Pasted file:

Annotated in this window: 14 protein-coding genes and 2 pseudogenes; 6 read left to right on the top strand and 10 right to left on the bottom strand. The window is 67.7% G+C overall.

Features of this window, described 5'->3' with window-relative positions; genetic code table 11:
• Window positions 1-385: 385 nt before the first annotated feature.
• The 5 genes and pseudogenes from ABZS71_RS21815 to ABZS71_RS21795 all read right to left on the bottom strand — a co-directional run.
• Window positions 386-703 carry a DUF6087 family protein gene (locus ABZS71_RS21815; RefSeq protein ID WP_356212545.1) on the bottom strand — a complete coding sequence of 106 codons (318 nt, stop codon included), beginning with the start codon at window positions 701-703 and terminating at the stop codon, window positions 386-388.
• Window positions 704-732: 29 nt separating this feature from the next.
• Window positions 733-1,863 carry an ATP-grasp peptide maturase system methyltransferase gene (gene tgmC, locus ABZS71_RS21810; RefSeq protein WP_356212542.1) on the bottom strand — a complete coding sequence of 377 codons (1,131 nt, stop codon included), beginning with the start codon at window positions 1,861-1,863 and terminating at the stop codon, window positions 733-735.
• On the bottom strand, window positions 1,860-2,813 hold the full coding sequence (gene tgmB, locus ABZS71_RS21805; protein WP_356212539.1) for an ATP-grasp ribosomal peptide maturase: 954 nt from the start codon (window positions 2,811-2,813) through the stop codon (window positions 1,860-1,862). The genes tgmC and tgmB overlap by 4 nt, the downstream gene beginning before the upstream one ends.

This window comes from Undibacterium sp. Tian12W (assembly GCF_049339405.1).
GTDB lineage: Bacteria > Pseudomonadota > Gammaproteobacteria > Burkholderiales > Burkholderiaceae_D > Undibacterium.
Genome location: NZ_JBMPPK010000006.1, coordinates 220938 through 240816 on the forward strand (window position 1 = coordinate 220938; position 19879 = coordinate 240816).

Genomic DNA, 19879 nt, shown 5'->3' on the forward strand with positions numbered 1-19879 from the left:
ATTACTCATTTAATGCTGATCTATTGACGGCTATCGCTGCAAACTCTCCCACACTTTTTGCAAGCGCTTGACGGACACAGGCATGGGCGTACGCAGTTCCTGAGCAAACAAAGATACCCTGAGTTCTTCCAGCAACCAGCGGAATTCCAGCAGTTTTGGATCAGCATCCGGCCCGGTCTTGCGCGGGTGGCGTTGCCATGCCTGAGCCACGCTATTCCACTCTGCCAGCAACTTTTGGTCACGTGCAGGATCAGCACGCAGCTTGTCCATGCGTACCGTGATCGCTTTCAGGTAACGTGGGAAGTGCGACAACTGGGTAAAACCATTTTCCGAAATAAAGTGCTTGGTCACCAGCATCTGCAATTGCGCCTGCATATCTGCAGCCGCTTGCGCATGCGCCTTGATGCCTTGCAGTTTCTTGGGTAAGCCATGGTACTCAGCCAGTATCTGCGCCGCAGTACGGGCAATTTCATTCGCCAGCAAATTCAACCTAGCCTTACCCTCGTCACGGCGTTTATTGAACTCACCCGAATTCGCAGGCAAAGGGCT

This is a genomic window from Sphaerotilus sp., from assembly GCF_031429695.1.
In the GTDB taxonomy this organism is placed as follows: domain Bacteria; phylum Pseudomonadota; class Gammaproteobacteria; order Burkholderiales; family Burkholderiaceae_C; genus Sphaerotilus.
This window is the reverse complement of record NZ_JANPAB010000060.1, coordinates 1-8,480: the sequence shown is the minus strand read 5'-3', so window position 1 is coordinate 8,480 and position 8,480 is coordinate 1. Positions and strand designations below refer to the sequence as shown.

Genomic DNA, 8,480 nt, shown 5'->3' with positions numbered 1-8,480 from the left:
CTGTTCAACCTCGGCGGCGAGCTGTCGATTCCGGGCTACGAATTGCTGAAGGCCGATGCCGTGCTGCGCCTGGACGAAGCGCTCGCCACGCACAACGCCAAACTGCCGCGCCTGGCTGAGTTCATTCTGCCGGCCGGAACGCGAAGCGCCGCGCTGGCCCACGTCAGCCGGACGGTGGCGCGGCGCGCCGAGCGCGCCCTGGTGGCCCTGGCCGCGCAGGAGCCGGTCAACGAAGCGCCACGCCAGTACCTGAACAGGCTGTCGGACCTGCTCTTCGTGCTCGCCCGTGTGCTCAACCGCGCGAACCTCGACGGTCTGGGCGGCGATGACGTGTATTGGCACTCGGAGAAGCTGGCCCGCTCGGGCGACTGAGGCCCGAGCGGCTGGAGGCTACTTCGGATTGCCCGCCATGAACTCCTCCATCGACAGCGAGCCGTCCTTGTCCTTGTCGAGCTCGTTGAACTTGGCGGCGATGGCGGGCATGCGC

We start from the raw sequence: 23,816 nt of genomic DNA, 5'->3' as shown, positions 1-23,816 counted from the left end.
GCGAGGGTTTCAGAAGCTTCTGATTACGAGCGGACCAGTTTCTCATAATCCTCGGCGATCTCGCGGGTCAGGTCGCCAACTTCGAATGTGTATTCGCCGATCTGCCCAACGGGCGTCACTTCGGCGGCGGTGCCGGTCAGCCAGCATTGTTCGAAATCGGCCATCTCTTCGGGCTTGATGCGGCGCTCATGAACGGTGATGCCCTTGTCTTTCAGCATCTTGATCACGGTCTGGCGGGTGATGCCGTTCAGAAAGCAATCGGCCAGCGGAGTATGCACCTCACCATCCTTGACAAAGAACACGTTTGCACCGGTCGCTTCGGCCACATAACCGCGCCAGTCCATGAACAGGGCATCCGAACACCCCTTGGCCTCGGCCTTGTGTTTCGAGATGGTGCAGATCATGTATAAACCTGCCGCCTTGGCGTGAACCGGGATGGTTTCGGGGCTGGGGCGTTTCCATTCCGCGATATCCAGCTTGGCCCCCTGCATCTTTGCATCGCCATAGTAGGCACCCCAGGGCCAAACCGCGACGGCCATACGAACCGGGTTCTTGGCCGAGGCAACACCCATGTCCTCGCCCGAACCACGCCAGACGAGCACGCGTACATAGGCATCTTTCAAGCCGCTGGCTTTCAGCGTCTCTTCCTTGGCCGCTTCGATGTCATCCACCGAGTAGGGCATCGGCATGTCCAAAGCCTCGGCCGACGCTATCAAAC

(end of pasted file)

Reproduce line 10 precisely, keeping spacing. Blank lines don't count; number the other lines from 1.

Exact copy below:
GTDB lineage: Bacteria > Pseudomonadota > Gammaproteobacteria > Burkholderiales > Burkholderiaceae_D > Undibacterium.